By MEG HARKINS
WOODSTOCK, Ga. – The city of Woodstock’s business, financial and artistic growth over the past few years has brought a new vibrancy to the city as more people begin to call it home.
Founded in 1897, Woodstock was a small rural town that was just a stop on the Louisville and Nashville Railroad. People were drawn to the area for its farmable land and growing train system that transported cotton, rope and agricultural products. However, over the last 10 years, Woodstock has experienced a great resurgence.
In 2007, Woodstock was named the 10th fastest growing suburb in America by Forbes Magazine, and the city only continues to grow.
“When we first moved here 23 years ago, it was a sleepy little town with very little reason to go downtown,” said long-time resident Maureen Murphy. “Now it is a lively gathering place with shops and restaurants and activities that foster a real sense of community.”
Main Street Woodstock features many new and unique businesses, including a restaurant in the old railroad depot, a tearoom and a store that sells handmade art and oddities. Main Street Woodstock is ranked highest in Georgia for new business openings with 179 new businesses and 1,291 jobs created.
In addition to new businesses, Woodstock also has a rising art scene with the upcoming transformation of the historic Reeves House into a cultural arts center that will house a theatre, art gallery, studio space and community gardens. The project is to be completed in December of 2015.
Siobhan Brumbelow, Education Manager at Elm Street Cultural Arts Center thinks the development of the arts will greatly benefit the community.
“It’s very exciting to see the community embracing Elm Street [Cultural Arts Center] and what we’re doing,” said Brumbelow. “Art enriches lives and we are so happy to be able to provide opportunities for enrichment for the people of Woodstock.”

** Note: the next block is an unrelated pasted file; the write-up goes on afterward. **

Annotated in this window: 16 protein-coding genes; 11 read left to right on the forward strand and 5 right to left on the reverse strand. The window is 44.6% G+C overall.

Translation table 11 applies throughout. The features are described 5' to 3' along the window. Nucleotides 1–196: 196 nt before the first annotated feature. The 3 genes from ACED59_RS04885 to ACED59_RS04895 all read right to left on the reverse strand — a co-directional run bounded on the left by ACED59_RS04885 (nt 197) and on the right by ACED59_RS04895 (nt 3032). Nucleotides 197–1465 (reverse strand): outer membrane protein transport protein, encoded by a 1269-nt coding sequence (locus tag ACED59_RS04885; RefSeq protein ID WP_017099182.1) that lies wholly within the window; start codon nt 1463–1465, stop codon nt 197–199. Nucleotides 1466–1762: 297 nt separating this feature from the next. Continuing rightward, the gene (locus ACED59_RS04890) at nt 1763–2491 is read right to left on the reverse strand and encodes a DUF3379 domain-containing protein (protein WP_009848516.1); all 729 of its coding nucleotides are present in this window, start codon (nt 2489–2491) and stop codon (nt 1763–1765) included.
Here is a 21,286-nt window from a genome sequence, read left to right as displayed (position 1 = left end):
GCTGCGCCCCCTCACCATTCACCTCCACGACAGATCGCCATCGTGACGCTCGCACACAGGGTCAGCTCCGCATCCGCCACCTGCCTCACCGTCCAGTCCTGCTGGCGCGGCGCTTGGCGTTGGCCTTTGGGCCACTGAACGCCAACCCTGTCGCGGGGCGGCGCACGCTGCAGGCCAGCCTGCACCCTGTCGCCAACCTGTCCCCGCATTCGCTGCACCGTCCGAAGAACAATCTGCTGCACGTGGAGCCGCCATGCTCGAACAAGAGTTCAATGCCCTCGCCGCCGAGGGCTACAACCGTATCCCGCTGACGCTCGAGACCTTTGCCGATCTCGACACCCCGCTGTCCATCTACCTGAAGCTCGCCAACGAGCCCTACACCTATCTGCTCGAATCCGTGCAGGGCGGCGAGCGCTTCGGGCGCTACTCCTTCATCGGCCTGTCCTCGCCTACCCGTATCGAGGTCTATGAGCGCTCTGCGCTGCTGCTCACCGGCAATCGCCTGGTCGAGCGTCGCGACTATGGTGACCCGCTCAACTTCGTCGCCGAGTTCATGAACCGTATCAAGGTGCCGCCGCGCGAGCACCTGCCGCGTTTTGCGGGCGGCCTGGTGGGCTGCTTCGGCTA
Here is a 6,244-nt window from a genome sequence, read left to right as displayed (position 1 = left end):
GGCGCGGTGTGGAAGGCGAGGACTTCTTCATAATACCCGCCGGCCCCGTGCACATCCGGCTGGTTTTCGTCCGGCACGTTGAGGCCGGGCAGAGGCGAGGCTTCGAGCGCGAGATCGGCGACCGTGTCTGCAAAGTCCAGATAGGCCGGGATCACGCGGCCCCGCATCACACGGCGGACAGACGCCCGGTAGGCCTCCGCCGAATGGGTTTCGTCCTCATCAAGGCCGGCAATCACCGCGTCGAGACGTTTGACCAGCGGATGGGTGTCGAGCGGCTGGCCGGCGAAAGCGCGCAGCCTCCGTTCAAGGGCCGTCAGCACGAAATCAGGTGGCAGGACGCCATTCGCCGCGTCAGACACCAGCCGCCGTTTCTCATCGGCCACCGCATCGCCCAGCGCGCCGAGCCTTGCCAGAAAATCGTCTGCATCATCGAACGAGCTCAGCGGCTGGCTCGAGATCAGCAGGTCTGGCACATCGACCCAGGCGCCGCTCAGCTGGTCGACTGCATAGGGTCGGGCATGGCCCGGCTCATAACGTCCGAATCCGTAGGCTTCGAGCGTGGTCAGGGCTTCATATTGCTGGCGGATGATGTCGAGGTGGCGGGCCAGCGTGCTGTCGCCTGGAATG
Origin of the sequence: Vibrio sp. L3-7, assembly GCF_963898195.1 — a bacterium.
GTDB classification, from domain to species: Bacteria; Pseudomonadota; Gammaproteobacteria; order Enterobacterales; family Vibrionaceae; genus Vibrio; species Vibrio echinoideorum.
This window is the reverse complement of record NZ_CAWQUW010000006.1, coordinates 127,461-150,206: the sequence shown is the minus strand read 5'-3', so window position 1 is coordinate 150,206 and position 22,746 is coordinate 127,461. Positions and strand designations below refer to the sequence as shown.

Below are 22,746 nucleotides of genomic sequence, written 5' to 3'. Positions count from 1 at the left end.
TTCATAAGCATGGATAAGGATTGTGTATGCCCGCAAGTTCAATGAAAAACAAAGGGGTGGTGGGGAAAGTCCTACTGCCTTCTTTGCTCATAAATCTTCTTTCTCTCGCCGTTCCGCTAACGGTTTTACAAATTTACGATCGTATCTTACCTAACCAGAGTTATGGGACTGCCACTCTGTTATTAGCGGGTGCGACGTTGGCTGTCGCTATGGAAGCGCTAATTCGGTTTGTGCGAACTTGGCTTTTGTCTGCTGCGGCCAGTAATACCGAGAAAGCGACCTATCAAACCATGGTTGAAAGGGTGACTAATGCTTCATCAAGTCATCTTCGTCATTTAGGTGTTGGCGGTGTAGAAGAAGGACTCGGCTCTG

The combination of unique businesses and expanding scene has drawn many more young students and families to Woodstock. One can always find college-aged students enjoying a latte at the Copper Coin.
“Woodstock seems to be geared toward a younger crowd with the cool stores, live music and an increased nightlife,” said Kennesaw State University student, Kelsey Schuler.
In addition to high school and college aged students, young families also enjoy what Woodstock has to offer. Monthly concerts and themed events such as “Super Hero Night” or “The Great Downtown Tailgate” provide opportunities for families to get out and enjoy music, food, and activities.
Woodstock also offers numerous housing opportunities including estate lots, condos, townhomes, apartments, and suburban homes. Woodstock was recently ranked the 4th best city in Georgia for home ownership, giving even more incentive for families and young professionals to make Woodstock their home.
This once rural agricultural community has experience a huge amount of growth over the years, expanding in the realms of business, housing, and the arts. The city has been bestowed numerous awards for its advancement, and it only continues to progress. As the city slogan suggests the people of Woodstock invite everyone to “Experience Woodstock.”
Residents seem happy with their area of living, and are even quick to voice their pride. “Woodstock is a welcoming, vital place that makes you proud to call it home,” said Murphy.